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Tuesday, September 28, 2010
Suicide: The Coward's Way To Avoid Prosecution
A tragic, and perhaps very revealing development on Monday: The apparent suicide of one of the federal prosecutors in the investigation and prosecution (since reversed) of the late former Alaska Senator (and Alaska's former United States Attorney) Ted Stevens.
The prosecutor, Nicholas Marsh, had himself been involved in a criminal investigation by the Justice Department into alleged prosecutorial misconduct during the course of the Stevens investigation and prosecution.
Often in civil cases, a judge will rule that the unavailability of a prospective witness can support the drawing of an adverse inference against the witness, meaning that the trier of fact may infer from the witness being unavailable (or unwilling) to testify that the witness' testimony would have been adverse to the witness' own case (whether the witness is plaintiff or defendant). The prosecutorial misconduct investigation being reported as a criminal investigation, from which either civil or criminal charges could have arisen, will likely now be hampered.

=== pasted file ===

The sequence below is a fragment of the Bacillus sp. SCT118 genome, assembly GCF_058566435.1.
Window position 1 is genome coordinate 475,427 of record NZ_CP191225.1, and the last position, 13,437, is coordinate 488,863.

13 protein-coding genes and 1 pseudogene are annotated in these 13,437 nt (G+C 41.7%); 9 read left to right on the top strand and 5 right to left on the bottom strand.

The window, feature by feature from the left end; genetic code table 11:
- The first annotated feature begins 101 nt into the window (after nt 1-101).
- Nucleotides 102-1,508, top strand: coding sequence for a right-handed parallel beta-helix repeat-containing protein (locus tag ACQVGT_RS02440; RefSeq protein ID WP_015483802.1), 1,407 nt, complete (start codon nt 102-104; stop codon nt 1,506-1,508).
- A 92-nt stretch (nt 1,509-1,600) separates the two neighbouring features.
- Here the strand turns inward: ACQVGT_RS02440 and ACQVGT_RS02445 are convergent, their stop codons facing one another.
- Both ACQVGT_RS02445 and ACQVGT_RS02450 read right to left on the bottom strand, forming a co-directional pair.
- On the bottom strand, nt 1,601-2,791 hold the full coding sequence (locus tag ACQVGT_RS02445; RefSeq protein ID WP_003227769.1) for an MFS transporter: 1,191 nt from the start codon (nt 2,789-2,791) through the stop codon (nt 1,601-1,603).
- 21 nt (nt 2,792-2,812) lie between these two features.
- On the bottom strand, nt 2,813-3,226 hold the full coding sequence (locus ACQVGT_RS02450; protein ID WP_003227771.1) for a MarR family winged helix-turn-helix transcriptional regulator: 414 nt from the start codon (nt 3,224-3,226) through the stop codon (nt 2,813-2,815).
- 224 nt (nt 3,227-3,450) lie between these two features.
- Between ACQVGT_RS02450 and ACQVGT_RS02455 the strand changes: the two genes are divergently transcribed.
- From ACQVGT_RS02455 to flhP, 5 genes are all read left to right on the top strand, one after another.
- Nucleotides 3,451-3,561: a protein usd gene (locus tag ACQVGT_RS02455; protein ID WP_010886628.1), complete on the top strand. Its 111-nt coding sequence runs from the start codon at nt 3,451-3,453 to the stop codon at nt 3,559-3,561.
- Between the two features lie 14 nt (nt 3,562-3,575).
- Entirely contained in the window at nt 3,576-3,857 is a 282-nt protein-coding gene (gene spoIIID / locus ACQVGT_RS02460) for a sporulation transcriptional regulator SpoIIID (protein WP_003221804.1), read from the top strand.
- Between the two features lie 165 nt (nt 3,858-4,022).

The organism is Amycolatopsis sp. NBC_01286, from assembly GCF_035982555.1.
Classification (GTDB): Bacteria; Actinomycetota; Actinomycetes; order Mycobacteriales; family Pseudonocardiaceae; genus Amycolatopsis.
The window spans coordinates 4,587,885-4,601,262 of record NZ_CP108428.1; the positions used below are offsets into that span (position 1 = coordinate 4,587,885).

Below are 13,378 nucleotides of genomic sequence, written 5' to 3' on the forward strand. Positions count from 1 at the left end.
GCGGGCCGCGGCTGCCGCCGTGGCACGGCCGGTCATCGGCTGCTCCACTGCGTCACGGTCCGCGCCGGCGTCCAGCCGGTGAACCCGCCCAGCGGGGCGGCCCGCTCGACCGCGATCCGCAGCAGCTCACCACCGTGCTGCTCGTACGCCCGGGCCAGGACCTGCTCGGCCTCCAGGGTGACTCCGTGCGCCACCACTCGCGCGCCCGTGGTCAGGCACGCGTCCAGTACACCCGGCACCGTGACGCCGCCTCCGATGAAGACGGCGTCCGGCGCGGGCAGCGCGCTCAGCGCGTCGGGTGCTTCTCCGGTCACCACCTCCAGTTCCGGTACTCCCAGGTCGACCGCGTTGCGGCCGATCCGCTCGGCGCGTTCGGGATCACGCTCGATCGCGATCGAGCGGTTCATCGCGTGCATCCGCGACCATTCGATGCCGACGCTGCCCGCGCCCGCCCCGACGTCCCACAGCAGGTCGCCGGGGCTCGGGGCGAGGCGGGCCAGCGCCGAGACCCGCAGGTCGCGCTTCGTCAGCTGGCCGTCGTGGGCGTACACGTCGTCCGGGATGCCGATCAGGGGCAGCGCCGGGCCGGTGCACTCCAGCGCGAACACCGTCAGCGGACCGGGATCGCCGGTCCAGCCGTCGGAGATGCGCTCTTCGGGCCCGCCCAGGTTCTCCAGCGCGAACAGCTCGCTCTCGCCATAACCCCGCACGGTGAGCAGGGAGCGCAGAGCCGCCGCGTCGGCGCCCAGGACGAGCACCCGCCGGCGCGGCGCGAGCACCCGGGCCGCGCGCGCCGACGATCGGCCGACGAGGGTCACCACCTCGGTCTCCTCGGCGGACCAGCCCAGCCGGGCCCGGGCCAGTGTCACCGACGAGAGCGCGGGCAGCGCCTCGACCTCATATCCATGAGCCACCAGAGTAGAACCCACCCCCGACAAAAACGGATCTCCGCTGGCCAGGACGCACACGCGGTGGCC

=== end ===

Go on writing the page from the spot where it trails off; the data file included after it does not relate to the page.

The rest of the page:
Strictly an opinion, but the ruling from this corner is that we are dealing with someone whose professional ambition got out of hand, in the process likely ruining the tail end of a distinguished lawyer's and Senator's career and life, and who himself became a gutless puke, taking the coward's way out when facing the same medicine he was dishing out. It is hard to look at any public figure who, under the specter of criminal investigation, ends his own life and not draw the inference that the departed was very aware of his own involvement in serious, criminal wrongdoing. (One notable example from New York politics: former Queens Borough President Donald Manes.)
From a moral standpoint, suicide alone is an inherently selfish and eminently narcissistic act which serves to severely harm everyone around the suicide actor. The person committing suicide succeeds in hurting everyone else, in order to spare himself what he -- and he alone -- considers to be pain, whether that be physical or psychological pain, shame, humiliation, or guilt.
Notably, these sentiments, this private pain, did not cause the young prosecutor to consider the pain he helped inflict...on an innocent man and his family.
Eric Dixon is a New York corporate lawyer. He is available for comment or consultation at 917-696-2442 and edixon@NYBusinessCounsel.com.